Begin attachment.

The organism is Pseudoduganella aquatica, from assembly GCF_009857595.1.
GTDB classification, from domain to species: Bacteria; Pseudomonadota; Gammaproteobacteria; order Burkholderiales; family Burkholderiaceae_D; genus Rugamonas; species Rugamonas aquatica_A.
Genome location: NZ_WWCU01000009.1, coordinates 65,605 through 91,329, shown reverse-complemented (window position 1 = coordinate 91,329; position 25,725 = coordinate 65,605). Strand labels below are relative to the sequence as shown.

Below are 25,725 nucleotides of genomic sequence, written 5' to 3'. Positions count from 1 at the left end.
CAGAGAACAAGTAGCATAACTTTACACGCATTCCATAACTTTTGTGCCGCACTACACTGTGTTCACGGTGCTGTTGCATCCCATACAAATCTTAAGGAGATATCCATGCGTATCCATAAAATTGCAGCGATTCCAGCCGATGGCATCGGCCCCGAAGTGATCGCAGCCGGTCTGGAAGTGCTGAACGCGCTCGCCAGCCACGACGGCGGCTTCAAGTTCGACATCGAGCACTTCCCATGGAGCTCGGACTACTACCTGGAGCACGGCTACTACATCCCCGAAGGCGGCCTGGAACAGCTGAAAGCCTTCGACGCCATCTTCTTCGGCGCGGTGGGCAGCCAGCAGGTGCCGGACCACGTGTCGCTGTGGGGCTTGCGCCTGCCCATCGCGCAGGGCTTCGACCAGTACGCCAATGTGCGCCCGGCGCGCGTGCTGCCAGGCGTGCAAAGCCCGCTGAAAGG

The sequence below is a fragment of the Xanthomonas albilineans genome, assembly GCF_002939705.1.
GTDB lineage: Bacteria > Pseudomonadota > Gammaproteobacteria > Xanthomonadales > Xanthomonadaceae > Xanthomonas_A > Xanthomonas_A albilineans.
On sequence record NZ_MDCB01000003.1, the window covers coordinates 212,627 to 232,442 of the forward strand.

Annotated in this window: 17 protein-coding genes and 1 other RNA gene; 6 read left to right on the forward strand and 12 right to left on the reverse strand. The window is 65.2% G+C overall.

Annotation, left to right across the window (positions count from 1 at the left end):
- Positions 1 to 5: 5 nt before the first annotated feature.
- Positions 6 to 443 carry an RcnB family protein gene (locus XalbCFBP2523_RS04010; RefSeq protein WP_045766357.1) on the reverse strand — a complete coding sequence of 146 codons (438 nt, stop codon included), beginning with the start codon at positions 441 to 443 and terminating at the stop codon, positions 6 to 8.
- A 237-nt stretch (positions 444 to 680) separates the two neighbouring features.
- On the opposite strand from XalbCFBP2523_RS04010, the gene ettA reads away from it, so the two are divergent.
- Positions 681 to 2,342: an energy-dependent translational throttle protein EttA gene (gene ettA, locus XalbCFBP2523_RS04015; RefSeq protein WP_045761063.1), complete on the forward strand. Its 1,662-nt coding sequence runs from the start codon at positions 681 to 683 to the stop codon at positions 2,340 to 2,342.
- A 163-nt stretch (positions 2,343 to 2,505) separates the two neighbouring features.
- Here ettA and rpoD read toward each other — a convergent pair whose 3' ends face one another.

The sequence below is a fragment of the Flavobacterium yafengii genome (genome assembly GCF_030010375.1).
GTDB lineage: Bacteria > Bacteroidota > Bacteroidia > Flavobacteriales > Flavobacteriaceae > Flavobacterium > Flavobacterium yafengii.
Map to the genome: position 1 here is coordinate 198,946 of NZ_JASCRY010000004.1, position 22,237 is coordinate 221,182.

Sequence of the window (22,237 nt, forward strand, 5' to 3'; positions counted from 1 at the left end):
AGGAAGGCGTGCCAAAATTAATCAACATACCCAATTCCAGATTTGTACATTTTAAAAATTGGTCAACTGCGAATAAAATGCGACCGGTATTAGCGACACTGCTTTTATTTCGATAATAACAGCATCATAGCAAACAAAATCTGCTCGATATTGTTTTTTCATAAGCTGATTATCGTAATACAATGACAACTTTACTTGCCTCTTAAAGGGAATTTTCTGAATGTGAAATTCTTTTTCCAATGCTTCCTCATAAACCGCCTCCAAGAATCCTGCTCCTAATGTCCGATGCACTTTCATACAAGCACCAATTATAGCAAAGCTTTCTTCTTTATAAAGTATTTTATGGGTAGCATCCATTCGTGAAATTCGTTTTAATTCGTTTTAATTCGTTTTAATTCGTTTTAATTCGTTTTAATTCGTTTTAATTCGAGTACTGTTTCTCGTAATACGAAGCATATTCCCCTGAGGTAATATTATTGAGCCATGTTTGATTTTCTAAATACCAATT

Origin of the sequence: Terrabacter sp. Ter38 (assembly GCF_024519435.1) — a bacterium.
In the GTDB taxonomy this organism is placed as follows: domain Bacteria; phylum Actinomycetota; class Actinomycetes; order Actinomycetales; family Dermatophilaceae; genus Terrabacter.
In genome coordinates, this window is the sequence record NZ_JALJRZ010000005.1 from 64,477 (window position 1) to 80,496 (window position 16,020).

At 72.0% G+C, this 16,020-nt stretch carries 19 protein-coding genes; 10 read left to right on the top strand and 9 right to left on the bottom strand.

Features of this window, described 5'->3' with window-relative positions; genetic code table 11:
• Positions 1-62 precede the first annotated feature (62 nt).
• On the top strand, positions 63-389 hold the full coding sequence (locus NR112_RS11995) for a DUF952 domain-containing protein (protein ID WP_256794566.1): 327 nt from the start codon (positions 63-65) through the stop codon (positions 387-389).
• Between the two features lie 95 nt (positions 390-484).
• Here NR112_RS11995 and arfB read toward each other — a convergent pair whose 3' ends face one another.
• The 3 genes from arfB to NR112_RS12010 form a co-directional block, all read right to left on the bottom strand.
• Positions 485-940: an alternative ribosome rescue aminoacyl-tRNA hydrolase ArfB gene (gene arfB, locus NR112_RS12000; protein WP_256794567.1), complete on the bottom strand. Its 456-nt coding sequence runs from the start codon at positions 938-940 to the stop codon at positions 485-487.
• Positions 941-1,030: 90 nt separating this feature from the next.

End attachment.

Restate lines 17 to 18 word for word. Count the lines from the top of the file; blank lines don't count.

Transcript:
- Here ettA and rpoD read toward each other — a convergent pair whose 3' ends face one another.

The sequence below is a fragment of the Flavobacterium yafengii genome (genome assembly GCF_030010375.1).